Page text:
What about the suspicions that Valleywag may publish items as a way to get even with its foes?
"A revenge vehicle? Heavens, no," Thomas replied. "That's the most boring reason to write a story. No one cares what I think."
When it comes to mainstream tech writers, Thomas has harsh words for those who fawn over their subjects simply because they're famous or popular. He dissed a Fortune writer by saying, "Has he ever written anything negative about a tech mogul?"
Thomas reserves his sharpest criticism for the people who take Valleywag too seriously. "I'm a gossip witer!" he said. "It's a gossip rag! It has only as much power as people want to give it."
"You don't have to be a hateful person to report the truth," Thomas added. "Some people say Valleywag will stab you in the back. That's a lie. Valleywag will stab you in the face. We say what's necessary."
Gone but not forgotten
No knock on anybody covering the equities world these days, but I wish my former colleague Julie Rannazzisi could help me make sense of it.
Julie, who wrote MarketWatch's stock-market stories for a few years, died of lymphoma four years ago this week. I suspect she would have loved writing about the current mess on Wall Street because it's such an important story.
She had a simple way of explaining complex situations -- a great gift for a journalist to possess. Whenever I'd wonder about the merits of some publicly owned media company, she would advise me to pay attention to its stock price. She'd say, correctly, that the stock market is almost always the truest measure of a company's worth and value.
In recent columns, I have used the phrase "gone but not forgotten." It sure applies to the lessons Julie taught her readers.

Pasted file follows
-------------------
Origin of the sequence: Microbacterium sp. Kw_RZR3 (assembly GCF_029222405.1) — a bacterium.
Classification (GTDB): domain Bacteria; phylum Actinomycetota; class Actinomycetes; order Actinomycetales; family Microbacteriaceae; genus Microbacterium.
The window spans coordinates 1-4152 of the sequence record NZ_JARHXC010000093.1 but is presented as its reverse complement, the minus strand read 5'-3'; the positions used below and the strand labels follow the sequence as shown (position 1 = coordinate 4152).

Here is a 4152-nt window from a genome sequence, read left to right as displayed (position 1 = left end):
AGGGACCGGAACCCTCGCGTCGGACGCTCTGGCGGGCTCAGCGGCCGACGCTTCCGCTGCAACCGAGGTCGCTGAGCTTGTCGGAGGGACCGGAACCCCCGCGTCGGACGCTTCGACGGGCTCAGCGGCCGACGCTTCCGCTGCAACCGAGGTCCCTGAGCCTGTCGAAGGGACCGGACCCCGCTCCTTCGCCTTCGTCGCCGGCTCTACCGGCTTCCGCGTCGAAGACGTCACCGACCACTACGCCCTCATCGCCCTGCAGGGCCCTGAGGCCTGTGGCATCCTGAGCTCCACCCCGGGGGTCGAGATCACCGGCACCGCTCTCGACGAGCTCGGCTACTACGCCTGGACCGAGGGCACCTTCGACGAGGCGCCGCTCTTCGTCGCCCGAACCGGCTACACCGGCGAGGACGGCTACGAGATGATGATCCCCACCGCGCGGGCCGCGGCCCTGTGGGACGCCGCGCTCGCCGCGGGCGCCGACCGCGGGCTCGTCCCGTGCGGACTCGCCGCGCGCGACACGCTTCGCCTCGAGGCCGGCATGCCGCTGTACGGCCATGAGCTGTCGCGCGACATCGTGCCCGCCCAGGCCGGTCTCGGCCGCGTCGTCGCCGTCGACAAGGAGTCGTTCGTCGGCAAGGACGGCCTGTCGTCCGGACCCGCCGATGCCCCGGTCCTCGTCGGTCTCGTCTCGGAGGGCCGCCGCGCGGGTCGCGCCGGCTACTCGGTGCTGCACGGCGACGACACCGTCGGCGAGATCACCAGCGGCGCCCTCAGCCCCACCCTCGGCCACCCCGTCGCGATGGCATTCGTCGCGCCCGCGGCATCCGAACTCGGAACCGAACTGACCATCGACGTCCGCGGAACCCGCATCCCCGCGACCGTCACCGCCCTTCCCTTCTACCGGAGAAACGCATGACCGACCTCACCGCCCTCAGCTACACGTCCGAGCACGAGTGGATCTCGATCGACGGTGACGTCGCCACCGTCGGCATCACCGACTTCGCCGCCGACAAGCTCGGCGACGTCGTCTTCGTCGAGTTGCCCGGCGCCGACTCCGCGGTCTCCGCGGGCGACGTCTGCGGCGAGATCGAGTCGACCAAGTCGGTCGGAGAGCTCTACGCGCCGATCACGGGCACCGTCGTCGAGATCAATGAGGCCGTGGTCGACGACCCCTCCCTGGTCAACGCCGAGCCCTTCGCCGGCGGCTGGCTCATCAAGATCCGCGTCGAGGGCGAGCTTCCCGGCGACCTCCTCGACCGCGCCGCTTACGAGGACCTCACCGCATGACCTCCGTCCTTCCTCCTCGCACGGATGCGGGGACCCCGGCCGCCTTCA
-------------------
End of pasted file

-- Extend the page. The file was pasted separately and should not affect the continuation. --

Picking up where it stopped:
: Which do you like better, Valleywag or Gawker?
: Is the Newseum a great addition to Washington, D.C.'s cultural scene or a gigantic, misplaced monument to journalism? Your answer probably depends on where you live. People who call the Beltway home have lavished praise on the structure while some New Yorkers, in particular, think the whole idea for such a place is narcissism gone amok.
to about Ron Paul:
"First of all, great story. It's about time someone reported something that doesn't deal with Hillary [Clinton] slinging mud on [Barack] Obama and the rest of the world slinging mud on her. But when you said 'Ron Paul may be gone,' I'm afraid that you might be mistaken. Sure, he's essentially out of the '08 race (whether he keeps running or not), but I think he's on to something bigger. He has discovered the future of fundraising and building from a grass roots movement. Whether people think he's crazy or not, one has to give him credit: He got his message out there, and most importantly for him, he got people to believe. No other candidate has as many ardent believers as he does."
-- Chris Smith
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By Jon Friedman